Cutting 1-2 degree angles on ceder strips

I'm building a Mill Creek 16.5 with a stripped deck and I'm at the point where I need to cut some strips into super-skinny wedge shapes in order to keep the next batch of strips parallel when the bow and stern strips meet on the sides after I've stripped out the open cockpit. After carefully drawing a diagonal line on a strip about 2 feet long, I cut along that line with my band saw, which didn't yeild the most precise edge. I left enough "fat" on the wood so I was able to clean it up with a plane but that was time consuming.

Anyone know a way to cut think strips on a long diagonal with some form of jig? I'm thinking of making a long sled for my table saw but I'd love to find some tips first!

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RE: Cutting 1-2 degree angles on ceder strips

hi dnregen, 

saw your note and do not really have a trick/technique to offer along the lines you are thinking.

what i will say is, i have built a lot of strip build boats ....and the work with the block plane has gotten significantly faster over time compared to my first effort.

if you look at video's of nick schade working, he doesn't even use a saw....but just scribes a line and between a knife (to take large slices off) and a plane to finish the piece, he makes pretty quick work of it.

so my technique now is pretty close to what nick does but i use a japanese saw to cut along my scribed line and then finish with a low angle plane.

so it seems we are all taking a variation of the theme...something that can take the initial chuncks off efficiently to get close to the line....and then finish it up with a plane.  but do let us know if you figure some new approach.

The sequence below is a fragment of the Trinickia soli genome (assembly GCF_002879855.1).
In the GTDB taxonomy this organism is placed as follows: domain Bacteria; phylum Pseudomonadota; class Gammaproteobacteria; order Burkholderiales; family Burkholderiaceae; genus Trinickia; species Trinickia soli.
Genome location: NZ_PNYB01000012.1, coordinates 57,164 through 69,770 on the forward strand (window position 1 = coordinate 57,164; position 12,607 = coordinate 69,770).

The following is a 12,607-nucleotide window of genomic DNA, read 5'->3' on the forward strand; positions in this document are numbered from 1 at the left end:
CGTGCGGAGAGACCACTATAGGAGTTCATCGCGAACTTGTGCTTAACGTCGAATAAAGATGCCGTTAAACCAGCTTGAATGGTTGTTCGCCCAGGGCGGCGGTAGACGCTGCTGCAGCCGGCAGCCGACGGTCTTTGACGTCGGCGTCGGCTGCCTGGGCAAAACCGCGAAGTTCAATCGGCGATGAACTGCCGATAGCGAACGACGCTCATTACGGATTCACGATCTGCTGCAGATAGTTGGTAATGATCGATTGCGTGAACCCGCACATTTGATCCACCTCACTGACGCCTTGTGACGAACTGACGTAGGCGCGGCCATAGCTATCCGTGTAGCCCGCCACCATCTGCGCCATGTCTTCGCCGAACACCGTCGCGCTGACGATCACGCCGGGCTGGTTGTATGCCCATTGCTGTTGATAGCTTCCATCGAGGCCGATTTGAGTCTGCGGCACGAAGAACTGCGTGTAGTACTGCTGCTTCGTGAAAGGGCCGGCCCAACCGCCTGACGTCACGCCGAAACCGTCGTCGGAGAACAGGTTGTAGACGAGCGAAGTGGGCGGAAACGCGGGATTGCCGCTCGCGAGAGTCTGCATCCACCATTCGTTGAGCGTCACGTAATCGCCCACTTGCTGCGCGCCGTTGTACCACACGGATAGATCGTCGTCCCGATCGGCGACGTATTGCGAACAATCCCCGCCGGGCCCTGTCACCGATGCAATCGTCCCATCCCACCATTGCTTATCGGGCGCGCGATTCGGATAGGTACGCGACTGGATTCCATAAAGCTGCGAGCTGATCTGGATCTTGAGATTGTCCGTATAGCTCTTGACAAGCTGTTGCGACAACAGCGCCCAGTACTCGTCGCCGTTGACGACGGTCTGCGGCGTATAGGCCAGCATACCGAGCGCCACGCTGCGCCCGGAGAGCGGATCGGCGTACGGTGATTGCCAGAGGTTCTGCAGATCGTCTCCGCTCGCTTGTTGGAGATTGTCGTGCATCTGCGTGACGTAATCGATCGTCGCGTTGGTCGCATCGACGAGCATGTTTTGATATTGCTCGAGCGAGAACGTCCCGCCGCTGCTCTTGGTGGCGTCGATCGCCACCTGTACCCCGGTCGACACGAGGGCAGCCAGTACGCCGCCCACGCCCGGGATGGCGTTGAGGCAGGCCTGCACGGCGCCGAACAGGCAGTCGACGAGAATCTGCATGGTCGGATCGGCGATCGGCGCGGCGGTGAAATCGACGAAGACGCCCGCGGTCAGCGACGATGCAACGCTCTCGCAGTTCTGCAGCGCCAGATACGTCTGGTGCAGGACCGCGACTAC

RE: Cutting 1-2 degree angles on ceder strips

I agree with hspira's comments above.  I also use Nick's technique of cutting the strip "fat" with a razor knife then planing down to the line.  From my perspective, a saw is not nearly precise enough for this kind of work, where 1/4 mm is important to a good fit. 

Another good tip from Nick is to clue two strips together so they are easier to hold.  In the picture below, I was going to have one very tiny sliver of a whiskey (rum) strip.  Instead, I glued two strips together before I started shaping the strip.  

RE: Cutting 1-2 degree angles on ceder strips

   The process Mark was talking about that Nick uses is about 8 minutes into this link......... .... Nick normally uses a pocket knife. The wood thing he was first using is a tool he developed look for explination on his web site. I just plane the strip. Aruthor-Itus doesn't want me to hold knives. And as Nick says the band saw is a lot of steps away. You could use the band saw if you wanted just remember measure twice, cut proud and sand/plane true.

RE: Cutting 1-2 degree angles on ceder strips

"....  long diagonal with some form of jig  "

The problem with that is that due to the angles on the boat. Those angles will be compound angles that change as the length progresses. Then as well each strip will likley be different than the last strip. 

Yes, it is time consuming. But if you wanted it faster and easier  then you would have used  S/G plywood. 

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